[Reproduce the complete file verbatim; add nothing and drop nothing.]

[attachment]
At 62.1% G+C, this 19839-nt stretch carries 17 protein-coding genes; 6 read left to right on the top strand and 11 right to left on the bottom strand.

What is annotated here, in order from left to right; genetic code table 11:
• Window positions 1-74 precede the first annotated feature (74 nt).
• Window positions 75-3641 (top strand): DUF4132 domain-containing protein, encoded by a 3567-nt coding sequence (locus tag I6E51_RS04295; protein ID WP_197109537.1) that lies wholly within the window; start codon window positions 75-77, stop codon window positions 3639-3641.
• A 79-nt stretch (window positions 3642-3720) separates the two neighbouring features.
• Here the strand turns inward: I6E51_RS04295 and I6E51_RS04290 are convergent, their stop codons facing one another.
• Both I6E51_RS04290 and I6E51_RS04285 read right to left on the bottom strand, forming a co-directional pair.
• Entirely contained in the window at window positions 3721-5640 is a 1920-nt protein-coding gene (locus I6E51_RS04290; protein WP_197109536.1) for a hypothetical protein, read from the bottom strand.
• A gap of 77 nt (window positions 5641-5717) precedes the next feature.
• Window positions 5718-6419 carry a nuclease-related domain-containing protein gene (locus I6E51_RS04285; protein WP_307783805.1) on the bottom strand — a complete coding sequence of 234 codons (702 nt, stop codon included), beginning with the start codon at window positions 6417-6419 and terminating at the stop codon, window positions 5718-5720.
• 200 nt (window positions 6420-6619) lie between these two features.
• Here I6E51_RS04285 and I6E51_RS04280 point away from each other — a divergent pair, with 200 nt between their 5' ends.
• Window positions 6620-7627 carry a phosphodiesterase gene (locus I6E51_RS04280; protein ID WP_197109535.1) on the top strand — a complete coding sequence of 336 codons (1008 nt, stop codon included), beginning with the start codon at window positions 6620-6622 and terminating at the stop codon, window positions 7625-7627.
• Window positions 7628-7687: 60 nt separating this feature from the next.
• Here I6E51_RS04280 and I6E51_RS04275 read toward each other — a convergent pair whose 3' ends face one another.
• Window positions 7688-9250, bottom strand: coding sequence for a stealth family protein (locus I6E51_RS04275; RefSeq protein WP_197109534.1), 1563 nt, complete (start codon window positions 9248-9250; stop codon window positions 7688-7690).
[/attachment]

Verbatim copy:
At 62.1% G+C, this 19839-nt stretch carries 17 protein-coding genes; 6 read left to right on the top strand and 11 right to left on the bottom strand.

What is annotated here, in order from left to right; genetic code table 11:
• Window positions 1-74 precede the first annotated feature (74 nt).
• Window positions 75-3641 (top strand): DUF4132 domain-containing protein, encoded by a 3567-nt coding sequence (locus tag I6E51_RS04295; protein ID WP_197109537.1) that lies wholly within the window; start codon window positions 75-77, stop codon window positions 3639-3641.
• A 79-nt stretch (window positions 3642-3720) separates the two neighbouring features.
• Here the strand turns inward: I6E51_RS04295 and I6E51_RS04290 are convergent, their stop codons facing one another.
• Both I6E51_RS04290 and I6E51_RS04285 read right to left on the bottom strand, forming a co-directional pair.
• Entirely contained in the window at window positions 3721-5640 is a 1920-nt protein-coding gene (locus I6E51_RS04290; protein WP_197109536.1) for a hypothetical protein, read from the bottom strand.
• A gap of 77 nt (window positions 5641-5717) precedes the next feature.
• Window positions 5718-6419 carry a nuclease-related domain-containing protein gene (locus I6E51_RS04285; protein WP_307783805.1) on the bottom strand — a complete coding sequence of 234 codons (702 nt, stop codon included), beginning with the start codon at window positions 6417-6419 and terminating at the stop codon, window positions 5718-5720.
• 200 nt (window positions 6420-6619) lie between these two features.
• Here I6E51_RS04285 and I6E51_RS04280 point away from each other — a divergent pair, with 200 nt between their 5' ends.
• Window positions 6620-7627 carry a phosphodiesterase gene (locus I6E51_RS04280; protein ID WP_197109535.1) on the top strand — a complete coding sequence of 336 codons (1008 nt, stop codon included), beginning with the start codon at window positions 6620-6622 and terminating at the stop codon, window positions 7625-7627.
• Window positions 7628-7687: 60 nt separating this feature from the next.
• Here I6E51_RS04280 and I6E51_RS04275 read toward each other — a convergent pair whose 3' ends face one another.
• Window positions 7688-9250, bottom strand: coding sequence for a stealth family protein (locus I6E51_RS04275; RefSeq protein WP_197109534.1), 1563 nt, complete (start codon window positions 9248-9250; stop codon window positions 7688-7690).